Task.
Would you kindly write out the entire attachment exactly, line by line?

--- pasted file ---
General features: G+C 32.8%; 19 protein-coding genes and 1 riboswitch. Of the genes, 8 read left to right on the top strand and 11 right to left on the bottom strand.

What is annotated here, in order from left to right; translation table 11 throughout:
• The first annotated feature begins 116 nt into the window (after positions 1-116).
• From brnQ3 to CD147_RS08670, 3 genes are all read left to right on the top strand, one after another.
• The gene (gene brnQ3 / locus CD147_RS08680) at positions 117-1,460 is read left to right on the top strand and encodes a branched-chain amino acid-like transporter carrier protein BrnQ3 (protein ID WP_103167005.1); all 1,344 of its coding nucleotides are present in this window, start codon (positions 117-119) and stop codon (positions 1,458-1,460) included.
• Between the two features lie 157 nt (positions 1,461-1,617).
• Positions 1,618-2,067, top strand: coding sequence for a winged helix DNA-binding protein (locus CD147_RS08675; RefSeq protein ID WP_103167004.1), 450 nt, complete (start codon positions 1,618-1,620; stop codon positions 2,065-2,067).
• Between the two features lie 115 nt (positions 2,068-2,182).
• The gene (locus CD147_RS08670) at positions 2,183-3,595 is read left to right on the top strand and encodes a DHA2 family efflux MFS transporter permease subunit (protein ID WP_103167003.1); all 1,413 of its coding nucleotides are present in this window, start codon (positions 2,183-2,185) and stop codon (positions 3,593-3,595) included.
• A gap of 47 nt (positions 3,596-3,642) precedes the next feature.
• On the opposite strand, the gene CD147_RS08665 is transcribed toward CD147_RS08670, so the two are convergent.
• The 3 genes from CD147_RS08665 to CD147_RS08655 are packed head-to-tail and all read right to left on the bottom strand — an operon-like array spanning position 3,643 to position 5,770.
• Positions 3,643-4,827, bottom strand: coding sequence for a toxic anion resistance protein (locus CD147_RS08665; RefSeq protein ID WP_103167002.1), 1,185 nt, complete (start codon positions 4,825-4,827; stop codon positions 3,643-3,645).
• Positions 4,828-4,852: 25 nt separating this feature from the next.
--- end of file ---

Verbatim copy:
General features: G+C 32.8%; 19 protein-coding genes and 1 riboswitch. Of the genes, 8 read left to right on the top strand and 11 right to left on the bottom strand.

What is annotated here, in order from left to right; translation table 11 throughout:
• The first annotated feature begins 116 nt into the window (after positions 1-116).
• From brnQ3 to CD147_RS08670, 3 genes are all read left to right on the top strand, one after another.
• The gene (gene brnQ3 / locus CD147_RS08680) at positions 117-1,460 is read left to right on the top strand and encodes a branched-chain amino acid-like transporter carrier protein BrnQ3 (protein ID WP_103167005.1); all 1,344 of its coding nucleotides are present in this window, start codon (positions 117-119) and stop codon (positions 1,458-1,460) included.
• Between the two features lie 157 nt (positions 1,461-1,617).
• Positions 1,618-2,067, top strand: coding sequence for a winged helix DNA-binding protein (locus CD147_RS08675; RefSeq protein ID WP_103167004.1), 450 nt, complete (start codon positions 1,618-1,620; stop codon positions 2,065-2,067).
• Between the two features lie 115 nt (positions 2,068-2,182).
• The gene (locus CD147_RS08670) at positions 2,183-3,595 is read left to right on the top strand and encodes a DHA2 family efflux MFS transporter permease subunit (protein ID WP_103167003.1); all 1,413 of its coding nucleotides are present in this window, start codon (positions 2,183-2,185) and stop codon (positions 3,593-3,595) included.
• A gap of 47 nt (positions 3,596-3,642) precedes the next feature.
• On the opposite strand, the gene CD147_RS08665 is transcribed toward CD147_RS08670, so the two are convergent.
• The 3 genes from CD147_RS08665 to CD147_RS08655 are packed head-to-tail and all read right to left on the bottom strand — an operon-like array spanning position 3,643 to position 5,770.
• Positions 3,643-4,827, bottom strand: coding sequence for a toxic anion resistance protein (locus CD147_RS08665; RefSeq protein ID WP_103167002.1), 1,185 nt, complete (start codon positions 4,825-4,827; stop codon positions 3,643-3,645).
• Positions 4,828-4,852: 25 nt separating this feature from the next.